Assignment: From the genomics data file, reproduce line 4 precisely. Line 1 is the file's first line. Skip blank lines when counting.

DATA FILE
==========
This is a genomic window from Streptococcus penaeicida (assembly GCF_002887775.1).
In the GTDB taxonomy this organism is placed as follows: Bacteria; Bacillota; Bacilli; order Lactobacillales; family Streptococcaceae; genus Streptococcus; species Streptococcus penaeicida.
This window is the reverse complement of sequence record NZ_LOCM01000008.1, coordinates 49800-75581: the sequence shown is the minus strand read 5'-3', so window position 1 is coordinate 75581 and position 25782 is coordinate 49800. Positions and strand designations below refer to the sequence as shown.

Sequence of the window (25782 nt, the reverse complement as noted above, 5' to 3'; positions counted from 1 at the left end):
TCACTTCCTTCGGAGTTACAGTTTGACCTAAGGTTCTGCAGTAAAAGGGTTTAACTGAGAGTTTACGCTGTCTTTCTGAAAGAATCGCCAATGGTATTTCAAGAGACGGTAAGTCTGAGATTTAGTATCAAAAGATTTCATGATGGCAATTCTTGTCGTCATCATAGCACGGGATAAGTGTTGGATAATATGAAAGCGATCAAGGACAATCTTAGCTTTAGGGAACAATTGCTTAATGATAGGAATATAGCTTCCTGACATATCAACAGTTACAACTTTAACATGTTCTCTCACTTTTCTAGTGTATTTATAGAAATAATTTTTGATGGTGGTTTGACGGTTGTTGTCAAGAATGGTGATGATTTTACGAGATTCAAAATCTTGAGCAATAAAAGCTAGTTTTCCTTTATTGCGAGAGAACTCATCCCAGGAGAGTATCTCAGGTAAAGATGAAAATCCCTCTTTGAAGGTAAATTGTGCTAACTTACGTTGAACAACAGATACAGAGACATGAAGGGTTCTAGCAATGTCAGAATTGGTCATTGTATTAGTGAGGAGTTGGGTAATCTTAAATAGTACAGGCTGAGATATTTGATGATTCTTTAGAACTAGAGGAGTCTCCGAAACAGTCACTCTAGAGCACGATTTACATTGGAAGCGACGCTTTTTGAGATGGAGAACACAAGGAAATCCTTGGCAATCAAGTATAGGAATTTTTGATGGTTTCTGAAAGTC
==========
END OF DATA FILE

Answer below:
Sequence of the window (25782 nt, the reverse complement as noted above, 5' to 3'; positions counted from 1 at the left end):